1996 Volume 31 Issue 2 Pages 279-290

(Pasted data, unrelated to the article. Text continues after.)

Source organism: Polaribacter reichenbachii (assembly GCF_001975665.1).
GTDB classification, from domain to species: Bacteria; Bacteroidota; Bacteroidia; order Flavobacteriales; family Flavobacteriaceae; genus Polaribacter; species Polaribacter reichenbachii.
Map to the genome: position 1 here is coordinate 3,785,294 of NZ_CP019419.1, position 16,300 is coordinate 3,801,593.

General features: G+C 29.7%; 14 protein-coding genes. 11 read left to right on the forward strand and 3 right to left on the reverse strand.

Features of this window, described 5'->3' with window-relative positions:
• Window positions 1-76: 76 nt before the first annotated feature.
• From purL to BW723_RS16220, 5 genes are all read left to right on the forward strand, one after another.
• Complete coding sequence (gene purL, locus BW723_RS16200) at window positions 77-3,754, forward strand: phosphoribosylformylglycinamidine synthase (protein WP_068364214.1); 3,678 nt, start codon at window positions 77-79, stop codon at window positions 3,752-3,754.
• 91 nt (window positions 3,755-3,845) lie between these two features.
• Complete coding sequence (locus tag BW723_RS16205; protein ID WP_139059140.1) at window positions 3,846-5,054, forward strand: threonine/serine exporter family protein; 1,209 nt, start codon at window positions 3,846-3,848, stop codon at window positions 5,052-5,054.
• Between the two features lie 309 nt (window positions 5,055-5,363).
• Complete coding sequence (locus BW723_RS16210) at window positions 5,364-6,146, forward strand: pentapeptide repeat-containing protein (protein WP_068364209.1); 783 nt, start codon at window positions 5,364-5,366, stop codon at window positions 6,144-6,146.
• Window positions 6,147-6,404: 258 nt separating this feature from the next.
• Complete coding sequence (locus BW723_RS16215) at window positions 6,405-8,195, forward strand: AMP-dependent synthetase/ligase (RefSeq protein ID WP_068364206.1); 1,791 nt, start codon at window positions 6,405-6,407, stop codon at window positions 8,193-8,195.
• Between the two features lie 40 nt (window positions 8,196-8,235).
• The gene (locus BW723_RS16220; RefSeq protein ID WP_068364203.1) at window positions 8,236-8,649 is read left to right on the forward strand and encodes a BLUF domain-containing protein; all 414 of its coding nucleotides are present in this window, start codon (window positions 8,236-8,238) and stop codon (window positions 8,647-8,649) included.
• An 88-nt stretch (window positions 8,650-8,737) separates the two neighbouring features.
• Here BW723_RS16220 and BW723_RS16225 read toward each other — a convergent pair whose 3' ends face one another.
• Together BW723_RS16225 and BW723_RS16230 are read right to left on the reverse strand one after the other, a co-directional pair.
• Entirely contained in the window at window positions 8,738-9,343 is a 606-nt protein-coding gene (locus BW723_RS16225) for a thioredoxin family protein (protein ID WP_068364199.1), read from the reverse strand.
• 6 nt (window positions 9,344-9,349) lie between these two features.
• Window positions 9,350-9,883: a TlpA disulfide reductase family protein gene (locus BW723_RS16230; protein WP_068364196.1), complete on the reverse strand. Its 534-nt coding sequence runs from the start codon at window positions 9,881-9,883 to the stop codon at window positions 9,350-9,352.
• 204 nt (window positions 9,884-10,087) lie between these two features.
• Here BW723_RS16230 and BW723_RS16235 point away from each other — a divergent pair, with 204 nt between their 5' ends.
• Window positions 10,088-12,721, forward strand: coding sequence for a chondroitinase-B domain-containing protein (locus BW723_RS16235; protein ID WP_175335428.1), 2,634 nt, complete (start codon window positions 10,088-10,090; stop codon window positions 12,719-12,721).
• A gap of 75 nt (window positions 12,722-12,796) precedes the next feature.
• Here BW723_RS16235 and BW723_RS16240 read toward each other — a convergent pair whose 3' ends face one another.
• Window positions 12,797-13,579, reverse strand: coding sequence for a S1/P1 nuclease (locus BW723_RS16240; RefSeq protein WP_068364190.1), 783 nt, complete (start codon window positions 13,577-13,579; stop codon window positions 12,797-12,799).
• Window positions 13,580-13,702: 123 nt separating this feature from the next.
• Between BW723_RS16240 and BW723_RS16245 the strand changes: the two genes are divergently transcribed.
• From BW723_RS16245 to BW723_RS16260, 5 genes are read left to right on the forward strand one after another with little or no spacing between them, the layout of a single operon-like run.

Cotesia kariyai first recognized a host habitat through antennal perception of volatile substances from the plant fed on by host larvae, and examined the feeding traces by antennal contact with the plant. The characteristic arrestment behavior was also elicited when the wasp found exuviae and fecal pellets of host larvae. The arrestant was confirmed to be a mixture of 2, 5-dialkyltetrahydrofurans which was bioassayed using a filter paper disc. When the arrestant was applied to a small glass rod, C. kariyai responded with ovipositor stabbing. A similar composition of 2, 5-dialkyltetrahydrofurans to those in extracts of the feces and exuviae was confirmed in extracts from cuticular wax of Pseudaletia separata larvae. A mixture of hydrocarbons was the major component of the cuticular wax, and results of the bioassay showed a similar oviposition stimulant activity. The same compounds from different sources acting as an arrestant and as an oviposition stimulant were identified using different materials as the substrates for the bioassay.